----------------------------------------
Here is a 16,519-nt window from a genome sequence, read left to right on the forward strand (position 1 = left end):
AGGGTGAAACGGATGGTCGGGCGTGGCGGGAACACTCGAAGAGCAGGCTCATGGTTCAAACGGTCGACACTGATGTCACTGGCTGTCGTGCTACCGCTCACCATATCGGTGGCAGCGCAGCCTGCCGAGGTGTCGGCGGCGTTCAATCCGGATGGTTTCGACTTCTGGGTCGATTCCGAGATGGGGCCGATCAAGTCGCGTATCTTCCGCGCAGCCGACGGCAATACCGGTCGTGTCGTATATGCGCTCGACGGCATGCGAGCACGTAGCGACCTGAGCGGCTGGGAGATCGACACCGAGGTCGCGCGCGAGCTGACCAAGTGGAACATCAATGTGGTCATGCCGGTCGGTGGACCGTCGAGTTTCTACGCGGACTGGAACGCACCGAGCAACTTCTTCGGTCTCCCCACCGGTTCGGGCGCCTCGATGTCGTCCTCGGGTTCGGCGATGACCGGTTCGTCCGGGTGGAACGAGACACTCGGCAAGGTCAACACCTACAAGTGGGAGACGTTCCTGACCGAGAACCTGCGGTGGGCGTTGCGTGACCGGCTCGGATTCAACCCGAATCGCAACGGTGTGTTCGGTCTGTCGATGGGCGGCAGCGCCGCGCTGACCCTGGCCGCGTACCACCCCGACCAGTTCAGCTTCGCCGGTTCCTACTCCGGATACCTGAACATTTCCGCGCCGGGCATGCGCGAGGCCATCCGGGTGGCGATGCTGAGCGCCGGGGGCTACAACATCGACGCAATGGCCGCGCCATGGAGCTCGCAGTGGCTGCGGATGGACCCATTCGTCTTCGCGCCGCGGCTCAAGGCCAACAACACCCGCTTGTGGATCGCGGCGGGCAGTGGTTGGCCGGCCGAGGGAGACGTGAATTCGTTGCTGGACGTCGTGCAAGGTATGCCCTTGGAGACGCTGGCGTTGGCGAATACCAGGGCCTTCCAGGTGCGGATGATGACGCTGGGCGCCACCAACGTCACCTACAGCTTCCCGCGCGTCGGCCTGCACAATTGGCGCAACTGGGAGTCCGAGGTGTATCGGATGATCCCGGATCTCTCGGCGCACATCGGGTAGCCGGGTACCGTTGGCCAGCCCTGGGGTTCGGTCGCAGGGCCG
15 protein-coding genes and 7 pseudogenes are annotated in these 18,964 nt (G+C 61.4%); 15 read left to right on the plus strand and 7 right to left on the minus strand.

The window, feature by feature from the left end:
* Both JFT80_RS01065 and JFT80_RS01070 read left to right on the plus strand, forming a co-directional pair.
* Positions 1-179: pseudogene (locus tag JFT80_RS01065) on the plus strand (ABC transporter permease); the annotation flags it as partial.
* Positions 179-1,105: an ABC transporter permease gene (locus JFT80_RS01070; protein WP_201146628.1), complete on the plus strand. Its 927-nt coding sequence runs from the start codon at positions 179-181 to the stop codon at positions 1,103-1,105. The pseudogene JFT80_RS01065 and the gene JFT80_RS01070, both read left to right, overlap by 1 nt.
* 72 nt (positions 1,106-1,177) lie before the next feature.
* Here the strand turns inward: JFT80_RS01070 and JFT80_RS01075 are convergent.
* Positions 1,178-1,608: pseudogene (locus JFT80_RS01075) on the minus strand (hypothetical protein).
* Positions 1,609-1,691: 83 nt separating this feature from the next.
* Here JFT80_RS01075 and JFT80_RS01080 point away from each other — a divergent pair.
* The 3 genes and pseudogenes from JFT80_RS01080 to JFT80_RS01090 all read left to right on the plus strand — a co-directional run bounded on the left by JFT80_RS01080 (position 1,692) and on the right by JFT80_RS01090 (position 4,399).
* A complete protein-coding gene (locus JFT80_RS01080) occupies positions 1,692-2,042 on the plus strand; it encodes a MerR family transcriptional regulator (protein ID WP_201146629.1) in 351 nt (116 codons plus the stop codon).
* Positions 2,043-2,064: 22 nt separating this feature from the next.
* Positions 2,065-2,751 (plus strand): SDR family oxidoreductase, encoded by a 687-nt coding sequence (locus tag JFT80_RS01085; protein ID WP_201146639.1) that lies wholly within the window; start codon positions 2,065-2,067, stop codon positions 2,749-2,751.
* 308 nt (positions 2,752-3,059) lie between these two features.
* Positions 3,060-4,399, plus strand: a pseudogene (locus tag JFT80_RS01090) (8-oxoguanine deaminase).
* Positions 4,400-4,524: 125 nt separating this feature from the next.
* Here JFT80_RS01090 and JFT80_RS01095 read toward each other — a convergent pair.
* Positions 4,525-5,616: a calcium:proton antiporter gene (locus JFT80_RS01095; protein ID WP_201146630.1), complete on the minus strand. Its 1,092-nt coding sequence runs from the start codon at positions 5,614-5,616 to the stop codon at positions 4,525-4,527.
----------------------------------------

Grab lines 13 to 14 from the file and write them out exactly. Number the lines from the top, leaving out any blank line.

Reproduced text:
* The 3 genes and pseudogenes from JFT80_RS01080 to JFT80_RS01090 all read left to right on the plus strand — a co-directional run bounded on the left by JFT80_RS01080 (position 1,692) and on the right by JFT80_RS01090 (position 4,399).
* A complete protein-coding gene (locus JFT80_RS01080) occupies positions 1,692-2,042 on the plus strand; it encodes a MerR family transcriptional regulator (protein ID WP_201146629.1) in 351 nt (116 codons plus the stop codon).